Some say the real reason for the court's decision was pique.
Tiger reserves are supposed to have a core area that no one but forestry officials enter, surrounded by buffer land that can be visited by tourist vehicles, with hotels and other commercial development outside the park. In April, the court ordered 13 states with tiger parks to file their zoning plans. Only three complied, amid difficulties creating the buffers related to land acquisition, compensation for relocated villagers and local politics.
In late July, the court reacted with the blanket interim ban. Although it's scheduled to review its decision this month, residents are bracing for the worst.
Yadvendra Singh, head of an impromptu "Tigers and Tourism" committee formed by several hundred Ranthambhore-area drivers, shop owners and guides, whips out a map to illustrate the gap between theory and reality.
To meet the court's demands, state officials earmarked a "buffer" around Ranthambhore's core reserve. But it's a desert with no real flora, fauna or prey, he said, is mined extensively for gravel and is located about 35 miles from the main park. Any tiger trying to reach it would have to cross roads, residential neighborhoods and shopping districts.
"They'd have to make arrangements with KLM airlines," said Singh, a private guide. "It's not our mistake that angered the court, it's the honorable officers. But we're the ones who suffer."
Dharm Khandal, a field biologist with the civic group Tiger Watch, agrees. "The plans should be site-specific," Khandal said. "There are so many loopholes in the guidelines."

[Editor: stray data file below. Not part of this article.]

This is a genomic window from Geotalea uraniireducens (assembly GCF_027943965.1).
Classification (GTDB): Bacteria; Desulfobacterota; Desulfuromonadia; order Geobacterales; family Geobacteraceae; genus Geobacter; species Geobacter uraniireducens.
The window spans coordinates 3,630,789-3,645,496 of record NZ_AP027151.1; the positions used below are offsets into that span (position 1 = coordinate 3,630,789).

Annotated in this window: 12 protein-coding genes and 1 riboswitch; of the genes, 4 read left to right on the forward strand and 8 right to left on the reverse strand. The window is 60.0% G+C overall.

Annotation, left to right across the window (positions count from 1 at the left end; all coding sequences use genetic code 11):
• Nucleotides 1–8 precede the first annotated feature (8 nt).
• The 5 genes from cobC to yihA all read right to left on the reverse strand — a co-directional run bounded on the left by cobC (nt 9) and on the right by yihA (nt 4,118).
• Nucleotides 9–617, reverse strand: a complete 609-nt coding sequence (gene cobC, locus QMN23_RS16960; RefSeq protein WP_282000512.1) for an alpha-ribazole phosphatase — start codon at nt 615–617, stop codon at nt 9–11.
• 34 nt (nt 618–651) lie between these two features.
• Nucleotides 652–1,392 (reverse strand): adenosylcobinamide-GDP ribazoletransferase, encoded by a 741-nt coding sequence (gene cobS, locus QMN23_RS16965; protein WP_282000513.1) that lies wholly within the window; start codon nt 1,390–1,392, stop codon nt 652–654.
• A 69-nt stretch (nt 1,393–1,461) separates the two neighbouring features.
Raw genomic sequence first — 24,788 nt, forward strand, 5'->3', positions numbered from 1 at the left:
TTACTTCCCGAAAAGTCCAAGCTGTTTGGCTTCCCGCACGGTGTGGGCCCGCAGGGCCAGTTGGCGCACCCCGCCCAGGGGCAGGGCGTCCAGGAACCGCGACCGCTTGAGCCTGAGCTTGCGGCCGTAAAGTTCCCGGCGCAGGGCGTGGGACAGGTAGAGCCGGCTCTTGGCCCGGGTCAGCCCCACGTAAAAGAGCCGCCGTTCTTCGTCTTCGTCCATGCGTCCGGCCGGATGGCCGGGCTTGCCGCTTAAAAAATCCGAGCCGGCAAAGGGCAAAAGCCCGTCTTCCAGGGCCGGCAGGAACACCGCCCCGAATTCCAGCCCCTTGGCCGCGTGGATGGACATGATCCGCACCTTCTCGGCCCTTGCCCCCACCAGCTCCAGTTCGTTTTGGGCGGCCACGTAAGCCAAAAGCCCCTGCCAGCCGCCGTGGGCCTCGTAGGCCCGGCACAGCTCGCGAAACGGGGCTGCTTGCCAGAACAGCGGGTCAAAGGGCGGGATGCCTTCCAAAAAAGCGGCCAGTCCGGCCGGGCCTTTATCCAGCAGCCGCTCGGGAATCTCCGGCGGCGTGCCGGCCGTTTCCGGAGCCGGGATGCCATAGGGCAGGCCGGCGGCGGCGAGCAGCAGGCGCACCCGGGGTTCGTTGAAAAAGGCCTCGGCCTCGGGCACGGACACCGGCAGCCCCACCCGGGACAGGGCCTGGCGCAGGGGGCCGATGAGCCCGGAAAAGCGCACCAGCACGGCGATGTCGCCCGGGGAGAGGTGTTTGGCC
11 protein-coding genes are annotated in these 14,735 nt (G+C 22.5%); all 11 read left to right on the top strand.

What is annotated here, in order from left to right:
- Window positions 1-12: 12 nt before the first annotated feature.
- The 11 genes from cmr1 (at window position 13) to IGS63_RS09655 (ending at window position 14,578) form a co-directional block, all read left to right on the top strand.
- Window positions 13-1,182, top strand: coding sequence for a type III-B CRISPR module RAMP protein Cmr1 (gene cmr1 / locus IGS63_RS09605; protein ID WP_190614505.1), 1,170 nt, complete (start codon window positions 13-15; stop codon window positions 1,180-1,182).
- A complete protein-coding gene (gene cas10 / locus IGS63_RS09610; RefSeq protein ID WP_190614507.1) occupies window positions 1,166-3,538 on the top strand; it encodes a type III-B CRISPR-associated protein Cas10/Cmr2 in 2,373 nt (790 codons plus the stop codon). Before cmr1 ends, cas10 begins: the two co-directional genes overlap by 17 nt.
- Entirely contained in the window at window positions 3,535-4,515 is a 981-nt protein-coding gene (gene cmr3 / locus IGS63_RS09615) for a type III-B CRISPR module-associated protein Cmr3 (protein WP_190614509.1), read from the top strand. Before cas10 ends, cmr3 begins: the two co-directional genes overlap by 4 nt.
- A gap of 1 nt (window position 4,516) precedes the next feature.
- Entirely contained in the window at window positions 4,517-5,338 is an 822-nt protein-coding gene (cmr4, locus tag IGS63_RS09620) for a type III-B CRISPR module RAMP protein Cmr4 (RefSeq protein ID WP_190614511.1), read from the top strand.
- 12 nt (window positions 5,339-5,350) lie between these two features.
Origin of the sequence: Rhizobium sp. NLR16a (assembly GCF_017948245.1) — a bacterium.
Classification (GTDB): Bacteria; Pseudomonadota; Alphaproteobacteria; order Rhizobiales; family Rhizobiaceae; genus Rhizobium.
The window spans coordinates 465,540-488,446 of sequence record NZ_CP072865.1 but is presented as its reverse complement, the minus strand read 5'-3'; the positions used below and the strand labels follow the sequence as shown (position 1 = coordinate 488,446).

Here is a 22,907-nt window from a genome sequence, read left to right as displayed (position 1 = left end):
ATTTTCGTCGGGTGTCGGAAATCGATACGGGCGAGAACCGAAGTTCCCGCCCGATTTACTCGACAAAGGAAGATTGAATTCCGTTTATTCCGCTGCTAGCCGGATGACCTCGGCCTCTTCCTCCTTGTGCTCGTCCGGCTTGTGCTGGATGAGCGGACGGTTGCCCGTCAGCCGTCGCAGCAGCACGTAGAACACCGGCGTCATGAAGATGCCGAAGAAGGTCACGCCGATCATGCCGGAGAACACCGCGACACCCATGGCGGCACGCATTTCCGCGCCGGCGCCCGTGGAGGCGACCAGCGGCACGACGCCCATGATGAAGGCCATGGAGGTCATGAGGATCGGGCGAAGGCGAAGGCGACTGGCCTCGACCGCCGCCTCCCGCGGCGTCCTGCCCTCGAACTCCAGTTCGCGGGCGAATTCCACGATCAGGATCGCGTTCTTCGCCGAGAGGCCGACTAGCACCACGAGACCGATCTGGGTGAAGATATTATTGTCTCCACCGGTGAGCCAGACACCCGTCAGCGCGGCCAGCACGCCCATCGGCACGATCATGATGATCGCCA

The real problem, say some conservationists, is poor management. Some forestry officials don't control park access, have little interest in the work, cater to VIPs, even assist poachers for a cut. Poachers reduced the tiger population in the Sariska and Panna parks to zero around 2005 even as officials insisted for years that dozens remained.
South Africa and Kenya, among other African countries, have used well-managed tourist programs and higher access fees to fund conservation programs, spur their local economies and fight poaching.
Various Indian federal and state forestry officials claimed until a few years ago, despite overwhelming evidence to the contrary, that India had 5,000 tigers. A more realistic census in 2010 put the figure around 1,706. Although that's a jump from the estimated 1,411 in 2008, it's a fraction of the 45,000 or so from a century ago.
Following media outcry and a transplant program, Sariska now has at least six, including a cub born in early August.
Other than tiger tourism, the Ranthambhore-area economy has little beyond wheat and mustard-seed farming, residents say, and even that's dicey given limited rainfall.
These days, Tiger Treat's Jaiswal spends his days hoping the court reverses itself, doing basic maintenance and watching television. "I like to watch comedies," he said. "It helps keep my spirits up."
Tanvi Sharma of The Times' New Delhi bureau contributed to this report.